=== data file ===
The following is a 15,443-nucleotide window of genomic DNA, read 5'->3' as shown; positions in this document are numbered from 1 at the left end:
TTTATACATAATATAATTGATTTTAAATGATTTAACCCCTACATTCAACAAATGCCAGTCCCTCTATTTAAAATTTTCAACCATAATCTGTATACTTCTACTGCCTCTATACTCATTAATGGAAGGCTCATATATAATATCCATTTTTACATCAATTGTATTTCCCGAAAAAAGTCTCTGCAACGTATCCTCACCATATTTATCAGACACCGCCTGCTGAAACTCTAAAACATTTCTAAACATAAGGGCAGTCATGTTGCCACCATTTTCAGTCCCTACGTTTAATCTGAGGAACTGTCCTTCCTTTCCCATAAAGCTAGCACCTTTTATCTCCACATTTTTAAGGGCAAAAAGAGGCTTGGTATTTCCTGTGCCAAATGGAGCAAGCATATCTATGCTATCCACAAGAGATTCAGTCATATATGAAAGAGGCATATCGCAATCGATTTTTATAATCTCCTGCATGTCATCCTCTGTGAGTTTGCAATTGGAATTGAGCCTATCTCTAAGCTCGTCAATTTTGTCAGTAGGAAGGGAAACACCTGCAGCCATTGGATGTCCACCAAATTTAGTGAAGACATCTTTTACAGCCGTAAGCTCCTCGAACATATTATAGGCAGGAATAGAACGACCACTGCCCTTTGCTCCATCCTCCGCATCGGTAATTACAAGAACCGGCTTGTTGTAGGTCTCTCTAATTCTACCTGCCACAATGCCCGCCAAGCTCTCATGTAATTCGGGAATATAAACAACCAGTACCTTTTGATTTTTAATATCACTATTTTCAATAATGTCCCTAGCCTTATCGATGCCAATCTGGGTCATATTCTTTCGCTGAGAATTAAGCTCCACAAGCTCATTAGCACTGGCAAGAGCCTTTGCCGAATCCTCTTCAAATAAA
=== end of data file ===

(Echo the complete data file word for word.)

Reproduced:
The following is a 15,443-nucleotide window of genomic DNA, read 5'->3' as shown; positions in this document are numbered from 1 at the left end:
TTTATACATAATATAATTGATTTTAAATGATTTAACCCCTACATTCAACAAATGCCAGTCCCTCTATTTAAAATTTTCAACCATAATCTGTATACTTCTACTGCCTCTATACTCATTAATGGAAGGCTCATATATAATATCCATTTTTACATCAATTGTATTTCCCGAAAAAAGTCTCTGCAACGTATCCTCACCATATTTATCAGACACCGCCTGCTGAAACTCTAAAACATTTCTAAACATAAGGGCAGTCATGTTGCCACCATTTTCAGTCCCTACGTTTAATCTGAGGAACTGTCCTTCCTTTCCCATAAAGCTAGCACCTTTTATCTCCACATTTTTAAGGGCAAAAAGAGGCTTGGTATTTCCTGTGCCAAATGGAGCAAGCATATCTATGCTATCCACAAGAGATTCAGTCATATATGAAAGAGGCATATCGCAATCGATTTTTATAATCTCCTGCATGTCATCCTCTGTGAGTTTGCAATTGGAATTGAGCCTATCTCTAAGCTCGTCAATTTTGTCAGTAGGAAGGGAAACACCTGCAGCCATTGGATGTCCACCAAATTTAGTGAAGACATCTTTTACAGCCGTAAGCTCCTCGAACATATTATAGGCAGGAATAGAACGACCACTGCCCTTTGCTCCATCCTCCGCATCGGTAATTACAAGAACCGGCTTGTTGTAGGTCTCTCTAATTCTACCTGCCACAATGCCCGCCAAGCTCTCATGTAATTCGGGAATATAAACAACCAGTACCTTTTGATTTTTAATATCACTATTTTCAATAATGTCCCTAGCCTTATCGATGCCAATCTGGGTCATATTCTTTCGCTGAGAATTAAGCTCCACAAGCTCATTAGCACTGGCAAGAGCCTTTGCCGAATCCTCTTCAAATAAA